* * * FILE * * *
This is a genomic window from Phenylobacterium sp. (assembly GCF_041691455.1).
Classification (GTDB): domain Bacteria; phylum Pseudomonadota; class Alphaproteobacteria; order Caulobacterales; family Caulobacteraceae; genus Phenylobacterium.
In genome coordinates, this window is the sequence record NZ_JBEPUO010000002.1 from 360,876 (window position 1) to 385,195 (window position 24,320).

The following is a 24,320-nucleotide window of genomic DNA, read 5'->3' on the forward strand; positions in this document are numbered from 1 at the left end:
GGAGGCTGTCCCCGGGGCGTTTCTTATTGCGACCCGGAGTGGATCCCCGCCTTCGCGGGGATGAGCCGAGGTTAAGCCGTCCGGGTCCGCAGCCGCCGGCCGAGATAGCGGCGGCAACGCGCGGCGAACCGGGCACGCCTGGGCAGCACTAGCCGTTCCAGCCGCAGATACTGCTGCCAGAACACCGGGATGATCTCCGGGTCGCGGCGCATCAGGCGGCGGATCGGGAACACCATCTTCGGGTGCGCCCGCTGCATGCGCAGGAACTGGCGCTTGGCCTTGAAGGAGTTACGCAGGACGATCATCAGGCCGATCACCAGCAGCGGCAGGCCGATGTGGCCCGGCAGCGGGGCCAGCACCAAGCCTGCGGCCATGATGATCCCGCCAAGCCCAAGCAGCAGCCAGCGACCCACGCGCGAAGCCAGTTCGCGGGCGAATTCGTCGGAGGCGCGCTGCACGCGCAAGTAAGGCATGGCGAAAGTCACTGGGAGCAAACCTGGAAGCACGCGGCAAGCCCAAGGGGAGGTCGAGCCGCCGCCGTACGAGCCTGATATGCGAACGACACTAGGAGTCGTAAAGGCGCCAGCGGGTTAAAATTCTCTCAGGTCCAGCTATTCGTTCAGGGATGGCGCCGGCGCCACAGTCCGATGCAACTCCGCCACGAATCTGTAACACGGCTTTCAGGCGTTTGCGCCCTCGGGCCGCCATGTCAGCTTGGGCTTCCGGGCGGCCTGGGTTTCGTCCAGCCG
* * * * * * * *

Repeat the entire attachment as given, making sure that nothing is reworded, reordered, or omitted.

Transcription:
This is a genomic window from Phenylobacterium sp. (assembly GCF_041691455.1).
Classification (GTDB): domain Bacteria; phylum Pseudomonadota; class Alphaproteobacteria; order Caulobacterales; family Caulobacteraceae; genus Phenylobacterium.
In genome coordinates, this window is the sequence record NZ_JBEPUO010000002.1 from 360,876 (window position 1) to 385,195 (window position 24,320).

The following is a 24,320-nucleotide window of genomic DNA, read 5'->3' on the forward strand; positions in this document are numbered from 1 at the left end:
GGAGGCTGTCCCCGGGGCGTTTCTTATTGCGACCCGGAGTGGATCCCCGCCTTCGCGGGGATGAGCCGAGGTTAAGCCGTCCGGGTCCGCAGCCGCCGGCCGAGATAGCGGCGGCAACGCGCGGCGAACCGGGCACGCCTGGGCAGCACTAGCCGTTCCAGCCGCAGATACTGCTGCCAGAACACCGGGATGATCTCCGGGTCGCGGCGCATCAGGCGGCGGATCGGGAACACCATCTTCGGGTGCGCCCGCTGCATGCGCAGGAACTGGCGCTTGGCCTTGAAGGAGTTACGCAGGACGATCATCAGGCCGATCACCAGCAGCGGCAGGCCGATGTGGCCCGGCAGCGGGGCCAGCACCAAGCCTGCGGCCATGATGATCCCGCCAAGCCCAAGCAGCAGCCAGCGACCCACGCGCGAAGCCAGTTCGCGGGCGAATTCGTCGGAGGCGCGCTGCACGCGCAAGTAAGGCATGGCGAAAGTCACTGGGAGCAAACCTGGAAGCACGCGGCAAGCCCAAGGGGAGGTCGAGCCGCCGCCGTACGAGCCTGATATGCGAACGACACTAGGAGTCGTAAAGGCGCCAGCGGGTTAAAATTCTCTCAGGTCCAGCTATTCGTTCAGGGATGGCGCCGGCGCCACAGTCCGATGCAACTCCGCCACGAATCTGTAACACGGCTTTCAGGCGTTTGCGCCCTCGGGCCGCCATGTCAGCTTGGGCTTCCGGGCGGCCTGGGTTTCGTCCAGCCG